Transforming common-sense beliefs into Newtonian thinking through Just-In-Time Teaching Documents
Sarah P. Formica, Jessica L. Easley, and Mark C. Spraker
To determine whether teaching an introductory physics course with a traditional lecture style or with Just-in-Time teaching (a student-centered, interactive-engagement style) will help students to better understand Newtonian concepts, such as Newton's Third Law, 222 students in introductory physics courses taught by traditional lecture styles and Just-in-Time teaching at North Georgia College & State University over the span of five semesters were examined using the Force Concept Inventory as a pretest and a post-test. Overall, the gains favor the Just-in-Time teaching method with a 37.6%±2.0% gain compared to the 17.9%±2.5% seen in traditional lecture classes. When analyzing only those gains pertaining to the Newton's Third Law questions, the results again favor the Just-in-Time teaching method with a gain of 50.8%±4.1% while the traditional lecture classes only saw a gain of 6.6%±5.2%. We also employed a new method of analysis which was a BIT Coding method created to quickly identify students' understanding of Newton's Third Law questions. This study shows that students in courses that are taught using the Just-in-Time teaching strategy better understand Newton's Third Law after instruction than do students in traditional lecture courses.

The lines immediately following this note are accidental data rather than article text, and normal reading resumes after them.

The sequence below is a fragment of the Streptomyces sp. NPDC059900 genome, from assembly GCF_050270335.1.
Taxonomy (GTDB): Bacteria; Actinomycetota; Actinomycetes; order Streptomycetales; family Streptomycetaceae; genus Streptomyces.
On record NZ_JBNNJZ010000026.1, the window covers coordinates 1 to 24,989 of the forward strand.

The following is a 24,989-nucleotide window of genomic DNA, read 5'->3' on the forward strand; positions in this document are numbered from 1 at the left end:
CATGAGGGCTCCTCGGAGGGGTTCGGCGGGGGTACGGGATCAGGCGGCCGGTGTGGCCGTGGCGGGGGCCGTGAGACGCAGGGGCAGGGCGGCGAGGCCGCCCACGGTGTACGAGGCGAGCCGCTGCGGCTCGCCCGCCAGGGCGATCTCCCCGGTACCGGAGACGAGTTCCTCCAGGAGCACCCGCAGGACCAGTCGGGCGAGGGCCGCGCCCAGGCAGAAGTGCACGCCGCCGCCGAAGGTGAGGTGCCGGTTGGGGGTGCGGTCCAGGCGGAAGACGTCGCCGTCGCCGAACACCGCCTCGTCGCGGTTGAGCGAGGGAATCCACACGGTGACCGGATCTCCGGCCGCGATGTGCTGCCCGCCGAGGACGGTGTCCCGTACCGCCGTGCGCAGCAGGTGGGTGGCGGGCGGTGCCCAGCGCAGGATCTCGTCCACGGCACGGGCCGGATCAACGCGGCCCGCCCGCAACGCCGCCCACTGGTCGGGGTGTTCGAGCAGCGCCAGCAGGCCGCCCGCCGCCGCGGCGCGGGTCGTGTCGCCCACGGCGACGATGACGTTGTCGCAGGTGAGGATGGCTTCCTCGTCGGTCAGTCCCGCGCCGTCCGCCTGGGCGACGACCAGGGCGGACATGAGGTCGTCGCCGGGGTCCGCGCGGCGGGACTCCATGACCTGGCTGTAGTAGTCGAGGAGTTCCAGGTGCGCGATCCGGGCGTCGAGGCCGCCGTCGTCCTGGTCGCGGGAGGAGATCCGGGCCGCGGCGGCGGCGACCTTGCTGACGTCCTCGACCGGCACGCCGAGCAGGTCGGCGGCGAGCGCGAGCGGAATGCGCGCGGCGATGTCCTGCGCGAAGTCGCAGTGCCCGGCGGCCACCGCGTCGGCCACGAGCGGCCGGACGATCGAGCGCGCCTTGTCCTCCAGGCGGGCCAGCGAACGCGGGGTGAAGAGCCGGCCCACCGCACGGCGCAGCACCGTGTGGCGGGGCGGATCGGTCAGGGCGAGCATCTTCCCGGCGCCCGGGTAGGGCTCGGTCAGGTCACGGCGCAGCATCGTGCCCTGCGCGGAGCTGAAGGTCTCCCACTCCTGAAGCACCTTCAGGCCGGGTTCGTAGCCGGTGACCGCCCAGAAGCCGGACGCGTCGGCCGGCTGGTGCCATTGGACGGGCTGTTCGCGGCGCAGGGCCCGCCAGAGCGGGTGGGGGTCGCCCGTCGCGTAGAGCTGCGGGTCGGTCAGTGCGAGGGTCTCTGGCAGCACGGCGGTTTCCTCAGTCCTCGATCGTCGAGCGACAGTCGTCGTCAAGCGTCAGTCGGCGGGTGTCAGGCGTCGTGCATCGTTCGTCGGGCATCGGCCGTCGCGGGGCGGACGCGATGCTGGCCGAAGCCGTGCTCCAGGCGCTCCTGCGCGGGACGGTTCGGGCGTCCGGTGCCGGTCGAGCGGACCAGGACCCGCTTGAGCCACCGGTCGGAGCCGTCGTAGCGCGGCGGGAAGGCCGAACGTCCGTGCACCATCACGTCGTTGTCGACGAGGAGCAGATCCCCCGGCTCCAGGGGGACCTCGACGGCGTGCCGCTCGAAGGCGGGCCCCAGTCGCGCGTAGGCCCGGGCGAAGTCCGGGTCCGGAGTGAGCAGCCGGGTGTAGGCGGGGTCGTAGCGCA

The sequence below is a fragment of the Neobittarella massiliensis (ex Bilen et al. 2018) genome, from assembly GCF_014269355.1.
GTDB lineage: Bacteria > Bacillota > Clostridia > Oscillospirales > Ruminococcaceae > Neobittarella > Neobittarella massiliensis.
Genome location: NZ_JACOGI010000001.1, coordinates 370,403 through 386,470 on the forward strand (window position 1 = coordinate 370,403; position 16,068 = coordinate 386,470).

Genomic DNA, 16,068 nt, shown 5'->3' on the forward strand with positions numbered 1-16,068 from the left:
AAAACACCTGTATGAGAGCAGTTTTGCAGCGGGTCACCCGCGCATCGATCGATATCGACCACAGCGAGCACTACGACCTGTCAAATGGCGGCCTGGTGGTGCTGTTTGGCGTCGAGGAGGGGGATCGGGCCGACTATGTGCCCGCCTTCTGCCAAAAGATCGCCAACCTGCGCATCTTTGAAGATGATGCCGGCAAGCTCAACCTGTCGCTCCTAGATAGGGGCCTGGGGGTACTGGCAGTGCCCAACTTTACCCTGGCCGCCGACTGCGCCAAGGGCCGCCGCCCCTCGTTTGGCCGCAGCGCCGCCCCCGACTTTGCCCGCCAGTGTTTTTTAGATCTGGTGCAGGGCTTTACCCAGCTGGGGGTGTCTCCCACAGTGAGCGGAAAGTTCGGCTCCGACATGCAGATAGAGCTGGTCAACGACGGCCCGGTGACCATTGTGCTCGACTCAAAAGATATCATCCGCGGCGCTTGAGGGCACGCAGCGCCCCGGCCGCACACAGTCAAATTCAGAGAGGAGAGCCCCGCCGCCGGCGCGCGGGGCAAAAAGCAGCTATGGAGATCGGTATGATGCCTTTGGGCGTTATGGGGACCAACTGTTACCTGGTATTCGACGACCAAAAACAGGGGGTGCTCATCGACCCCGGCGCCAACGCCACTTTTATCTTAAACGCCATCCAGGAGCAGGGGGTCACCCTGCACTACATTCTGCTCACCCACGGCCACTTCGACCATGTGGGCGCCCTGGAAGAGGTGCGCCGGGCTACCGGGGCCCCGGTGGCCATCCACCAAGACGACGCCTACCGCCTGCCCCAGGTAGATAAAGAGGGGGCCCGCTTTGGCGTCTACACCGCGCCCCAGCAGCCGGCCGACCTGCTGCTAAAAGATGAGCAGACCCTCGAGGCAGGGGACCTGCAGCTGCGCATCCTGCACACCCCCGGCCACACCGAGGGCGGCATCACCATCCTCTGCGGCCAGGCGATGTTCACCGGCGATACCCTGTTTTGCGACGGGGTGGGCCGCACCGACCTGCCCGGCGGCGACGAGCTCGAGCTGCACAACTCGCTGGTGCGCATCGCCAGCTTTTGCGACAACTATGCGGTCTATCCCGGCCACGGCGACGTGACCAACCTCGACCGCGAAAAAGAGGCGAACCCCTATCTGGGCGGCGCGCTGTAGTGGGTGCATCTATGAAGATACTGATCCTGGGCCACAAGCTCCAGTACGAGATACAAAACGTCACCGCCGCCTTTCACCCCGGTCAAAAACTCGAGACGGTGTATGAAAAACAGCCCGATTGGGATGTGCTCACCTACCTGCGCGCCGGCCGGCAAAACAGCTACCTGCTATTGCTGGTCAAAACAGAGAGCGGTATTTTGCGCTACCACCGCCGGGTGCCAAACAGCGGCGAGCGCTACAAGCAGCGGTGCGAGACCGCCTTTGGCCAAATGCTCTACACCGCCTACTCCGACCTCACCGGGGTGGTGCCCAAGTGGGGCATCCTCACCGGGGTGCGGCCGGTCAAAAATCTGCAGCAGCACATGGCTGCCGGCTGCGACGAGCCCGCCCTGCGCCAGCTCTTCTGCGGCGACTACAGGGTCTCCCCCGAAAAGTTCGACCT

Released under a This article is available under the terms of the Creative Commons Attribution 3.0 License. The article citation is: S. P. Formica, J. L. Easley, and M. C. Spraker, Transforming common-sense beliefs into Newtonian thinking through Just-In-Time Teaching, Phys. Rev. ST Phys. Educ. Res. 6 (2), 020106 (2010),
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